Well over a year ago, I made a decision that I wanted to take more time for myself.
If you’ve been following my emails for a while, you know the end of this story.
I decided to challenge myself by climbing the Himalayas, trained endlessly to achieve that goal (shedding a couple of stone in the process), and, after a two-week trek in Nepal…eventually had to come home early after being hit by altitude sickness.
But how about the beginning of the story?
The truth is there was a gap of several months between the time when I first started thinking about temporarily taking time out, and the day I started training in earnest for my Himalayas adventure.
It took a while to be certain that this was something I really wanted to do. There were times when I felt the need more than others.
As my certainty grew, so did the research I had to do.
It had been decades since I had last been mountaineering, and I needed to investigate what might be involved – both for myself and for my family.
Most big decisions happen this way: gradually.
That’s usually true for the decision to save more into your pension, too. And the implications for your company’s pension communications are enormous.
You see, most people don’t just decide to increase their pension contributions overnight.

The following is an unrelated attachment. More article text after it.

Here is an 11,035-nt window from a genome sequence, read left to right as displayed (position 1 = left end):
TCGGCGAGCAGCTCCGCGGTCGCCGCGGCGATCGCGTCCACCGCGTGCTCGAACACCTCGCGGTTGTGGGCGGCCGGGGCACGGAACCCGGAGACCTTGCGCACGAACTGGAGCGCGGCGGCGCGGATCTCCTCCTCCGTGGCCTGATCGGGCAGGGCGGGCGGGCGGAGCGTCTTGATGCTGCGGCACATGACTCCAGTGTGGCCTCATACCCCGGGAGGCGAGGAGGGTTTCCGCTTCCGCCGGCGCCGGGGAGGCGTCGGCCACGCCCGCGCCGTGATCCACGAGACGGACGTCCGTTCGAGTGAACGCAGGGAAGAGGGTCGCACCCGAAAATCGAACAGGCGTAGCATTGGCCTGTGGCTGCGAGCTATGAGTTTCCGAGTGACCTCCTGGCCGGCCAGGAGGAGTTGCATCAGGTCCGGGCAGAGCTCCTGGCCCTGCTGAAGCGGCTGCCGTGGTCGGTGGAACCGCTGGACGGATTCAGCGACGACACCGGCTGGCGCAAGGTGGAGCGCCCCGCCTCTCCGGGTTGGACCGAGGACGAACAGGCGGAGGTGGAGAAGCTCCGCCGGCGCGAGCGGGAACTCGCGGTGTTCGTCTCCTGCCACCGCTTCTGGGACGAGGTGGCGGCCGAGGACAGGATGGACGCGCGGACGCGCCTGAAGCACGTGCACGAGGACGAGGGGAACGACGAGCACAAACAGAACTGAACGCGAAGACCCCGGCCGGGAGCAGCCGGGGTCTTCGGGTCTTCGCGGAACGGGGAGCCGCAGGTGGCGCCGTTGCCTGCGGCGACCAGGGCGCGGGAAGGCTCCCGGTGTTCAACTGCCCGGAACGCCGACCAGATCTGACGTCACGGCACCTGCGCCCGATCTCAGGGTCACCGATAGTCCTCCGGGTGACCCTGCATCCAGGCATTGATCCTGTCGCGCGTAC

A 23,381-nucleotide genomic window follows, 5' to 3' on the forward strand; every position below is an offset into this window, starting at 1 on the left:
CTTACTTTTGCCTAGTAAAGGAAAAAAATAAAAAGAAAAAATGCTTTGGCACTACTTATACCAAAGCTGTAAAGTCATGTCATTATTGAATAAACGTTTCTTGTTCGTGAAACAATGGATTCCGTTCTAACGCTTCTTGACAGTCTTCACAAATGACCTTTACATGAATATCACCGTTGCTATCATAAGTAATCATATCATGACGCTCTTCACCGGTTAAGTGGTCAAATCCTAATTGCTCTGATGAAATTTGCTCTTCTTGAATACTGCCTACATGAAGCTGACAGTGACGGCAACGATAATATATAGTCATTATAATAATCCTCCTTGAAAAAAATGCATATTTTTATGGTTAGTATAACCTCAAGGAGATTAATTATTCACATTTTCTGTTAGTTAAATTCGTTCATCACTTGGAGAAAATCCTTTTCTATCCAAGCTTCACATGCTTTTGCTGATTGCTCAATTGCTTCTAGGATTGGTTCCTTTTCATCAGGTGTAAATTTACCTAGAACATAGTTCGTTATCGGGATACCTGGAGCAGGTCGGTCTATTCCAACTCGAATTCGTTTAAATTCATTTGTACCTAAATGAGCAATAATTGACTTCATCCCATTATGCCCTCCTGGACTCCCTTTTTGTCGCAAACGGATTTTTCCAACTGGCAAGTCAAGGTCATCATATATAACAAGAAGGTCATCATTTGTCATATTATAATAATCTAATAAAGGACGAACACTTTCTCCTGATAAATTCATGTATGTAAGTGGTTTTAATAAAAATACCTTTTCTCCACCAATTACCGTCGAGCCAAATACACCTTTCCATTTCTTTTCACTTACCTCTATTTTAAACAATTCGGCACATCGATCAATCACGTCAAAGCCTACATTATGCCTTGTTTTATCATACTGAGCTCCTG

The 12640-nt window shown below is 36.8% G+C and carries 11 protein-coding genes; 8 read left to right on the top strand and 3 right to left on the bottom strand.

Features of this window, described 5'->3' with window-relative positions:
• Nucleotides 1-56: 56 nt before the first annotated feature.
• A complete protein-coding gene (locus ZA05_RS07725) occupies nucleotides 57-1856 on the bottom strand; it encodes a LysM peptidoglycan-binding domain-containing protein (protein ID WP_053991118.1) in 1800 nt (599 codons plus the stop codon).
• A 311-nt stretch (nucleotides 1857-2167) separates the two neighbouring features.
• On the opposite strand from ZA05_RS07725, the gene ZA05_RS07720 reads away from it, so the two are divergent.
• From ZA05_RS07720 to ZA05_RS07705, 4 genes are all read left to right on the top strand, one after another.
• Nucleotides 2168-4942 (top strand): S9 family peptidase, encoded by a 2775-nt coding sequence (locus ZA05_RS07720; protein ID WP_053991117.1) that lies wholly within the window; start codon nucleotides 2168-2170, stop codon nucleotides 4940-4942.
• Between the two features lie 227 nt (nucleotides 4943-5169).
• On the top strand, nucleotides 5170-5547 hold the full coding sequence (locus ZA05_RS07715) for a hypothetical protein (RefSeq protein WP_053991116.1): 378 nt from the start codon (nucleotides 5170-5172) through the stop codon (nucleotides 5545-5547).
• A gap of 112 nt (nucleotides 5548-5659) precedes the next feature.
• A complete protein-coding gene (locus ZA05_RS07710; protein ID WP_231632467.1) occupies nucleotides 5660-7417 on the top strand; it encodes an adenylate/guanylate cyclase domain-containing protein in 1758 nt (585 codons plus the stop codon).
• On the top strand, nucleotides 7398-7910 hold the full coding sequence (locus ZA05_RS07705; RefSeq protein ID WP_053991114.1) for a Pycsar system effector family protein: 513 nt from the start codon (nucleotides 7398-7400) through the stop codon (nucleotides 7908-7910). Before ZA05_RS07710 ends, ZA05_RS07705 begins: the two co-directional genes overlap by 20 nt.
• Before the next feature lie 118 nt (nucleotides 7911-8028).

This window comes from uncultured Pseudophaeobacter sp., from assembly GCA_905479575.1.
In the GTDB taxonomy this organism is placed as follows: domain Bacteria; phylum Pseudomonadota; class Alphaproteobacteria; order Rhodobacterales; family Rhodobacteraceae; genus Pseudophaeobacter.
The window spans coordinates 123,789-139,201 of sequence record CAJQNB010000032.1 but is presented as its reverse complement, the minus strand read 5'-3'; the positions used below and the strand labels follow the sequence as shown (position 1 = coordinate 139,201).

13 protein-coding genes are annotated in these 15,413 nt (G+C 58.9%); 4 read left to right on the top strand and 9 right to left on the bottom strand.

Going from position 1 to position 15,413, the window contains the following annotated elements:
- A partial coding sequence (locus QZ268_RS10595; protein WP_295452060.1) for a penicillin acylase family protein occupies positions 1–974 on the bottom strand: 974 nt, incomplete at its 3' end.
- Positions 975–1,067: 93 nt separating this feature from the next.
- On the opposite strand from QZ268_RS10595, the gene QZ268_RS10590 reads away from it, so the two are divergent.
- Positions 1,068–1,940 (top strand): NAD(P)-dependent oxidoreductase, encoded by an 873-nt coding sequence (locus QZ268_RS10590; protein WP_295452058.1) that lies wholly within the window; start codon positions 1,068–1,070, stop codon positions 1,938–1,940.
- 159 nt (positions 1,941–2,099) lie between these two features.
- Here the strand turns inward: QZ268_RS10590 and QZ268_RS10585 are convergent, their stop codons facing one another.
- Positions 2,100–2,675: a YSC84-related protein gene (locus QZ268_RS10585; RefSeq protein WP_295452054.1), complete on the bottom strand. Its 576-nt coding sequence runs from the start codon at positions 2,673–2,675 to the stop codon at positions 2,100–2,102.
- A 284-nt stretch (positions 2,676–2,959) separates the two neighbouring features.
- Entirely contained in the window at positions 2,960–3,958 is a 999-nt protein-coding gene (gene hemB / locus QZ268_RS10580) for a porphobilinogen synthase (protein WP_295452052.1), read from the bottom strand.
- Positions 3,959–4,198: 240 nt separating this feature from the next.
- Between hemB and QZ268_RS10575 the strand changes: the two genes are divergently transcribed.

They go through five stages. I described the first one last week – we call it the “pre-contemplation” stage.
That’s when they first become aware that their pension pot is probably not sufficient for a comfortable retirement, and consider the implications.
But that doesn’t mean they are immediately ready to divert more money towards their pension.
It usually takes time for them to really feel the urgency, and to feel certain that they want to act upon it.
They might need more convincing that saving towards retirement is a good use of their money in the present, especially when they have other, more immediate spending priorities.
Or perhaps they need to understand more about how pensions work, and what their investment options may be, before they take any concrete steps.
Just like I needed to research the practicalities and implications of going off to the Himalayas, most people will want to educate themselves about pensions before investing any more.
The good news is that this process, which can take months or even years, can be sped up – by you.
Some clever pensions comms can help your staff through this stage, which we call “Contemplation”, building their confidence that the decision is both necessary and correct.
For example, we have developed some learning modules explaining pensions basics like auto-enrolment, the maximum you can contribute and salary sacrifice, in a light-hearted, approachable way.
Click here to take a look at the clip, an excerpt from one of our videos, and if you missed Step 1, you can watch the video for the Pre-Contemplation stage too.
That is just a small part of a ready-to-go pensions comms package, which you can use to get your own staff engaged with their pensions.
It includes not only many videos and learning modules like the one above, but magazine articles, printed guides, access to an interactive website, in-person workshops, and many other tools and materials that can make your comms both easier and more effective than ever.
Next week, I’ll introduce you to Step 3 in the 5-step model. It’s called “Preparation”. Watch out for that blog!
Now I’m off for a long bike ride. The Himalayas may be behind me – but the fitness drive continues 😊
Topics: Next Generation Savings